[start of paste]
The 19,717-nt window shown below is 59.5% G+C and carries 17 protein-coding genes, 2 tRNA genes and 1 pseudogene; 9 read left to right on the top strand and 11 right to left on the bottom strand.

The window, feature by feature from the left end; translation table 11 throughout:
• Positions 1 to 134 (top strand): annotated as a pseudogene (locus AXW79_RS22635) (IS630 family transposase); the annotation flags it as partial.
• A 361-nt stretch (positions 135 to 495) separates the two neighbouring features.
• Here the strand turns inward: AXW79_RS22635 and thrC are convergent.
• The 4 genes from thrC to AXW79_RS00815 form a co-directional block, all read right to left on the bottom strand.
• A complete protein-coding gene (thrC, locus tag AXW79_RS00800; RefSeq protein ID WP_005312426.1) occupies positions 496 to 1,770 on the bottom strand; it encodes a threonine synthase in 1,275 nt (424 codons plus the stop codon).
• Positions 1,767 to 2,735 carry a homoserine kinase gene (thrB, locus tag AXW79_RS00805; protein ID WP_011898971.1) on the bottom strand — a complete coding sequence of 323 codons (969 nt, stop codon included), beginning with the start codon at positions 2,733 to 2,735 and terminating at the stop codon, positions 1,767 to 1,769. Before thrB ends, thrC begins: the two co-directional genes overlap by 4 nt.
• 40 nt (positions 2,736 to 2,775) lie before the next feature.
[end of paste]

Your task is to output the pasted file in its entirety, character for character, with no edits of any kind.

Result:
The 19,717-nt window shown below is 59.5% G+C and carries 17 protein-coding genes, 2 tRNA genes and 1 pseudogene; 9 read left to right on the top strand and 11 right to left on the bottom strand.

The window, feature by feature from the left end; translation table 11 throughout:
• Positions 1 to 134 (top strand): annotated as a pseudogene (locus AXW79_RS22635) (IS630 family transposase); the annotation flags it as partial.
• A 361-nt stretch (positions 135 to 495) separates the two neighbouring features.
• Here the strand turns inward: AXW79_RS22635 and thrC are convergent.
• The 4 genes from thrC to AXW79_RS00815 form a co-directional block, all read right to left on the bottom strand.
• A complete protein-coding gene (thrC, locus tag AXW79_RS00800; RefSeq protein ID WP_005312426.1) occupies positions 496 to 1,770 on the bottom strand; it encodes a threonine synthase in 1,275 nt (424 codons plus the stop codon).
• Positions 1,767 to 2,735 carry a homoserine kinase gene (thrB, locus tag AXW79_RS00805; protein ID WP_011898971.1) on the bottom strand — a complete coding sequence of 323 codons (969 nt, stop codon included), beginning with the start codon at positions 2,733 to 2,735 and terminating at the stop codon, positions 1,767 to 1,769. Before thrB ends, thrC begins: the two co-directional genes overlap by 4 nt.
• 40 nt (positions 2,736 to 2,775) lie before the next feature.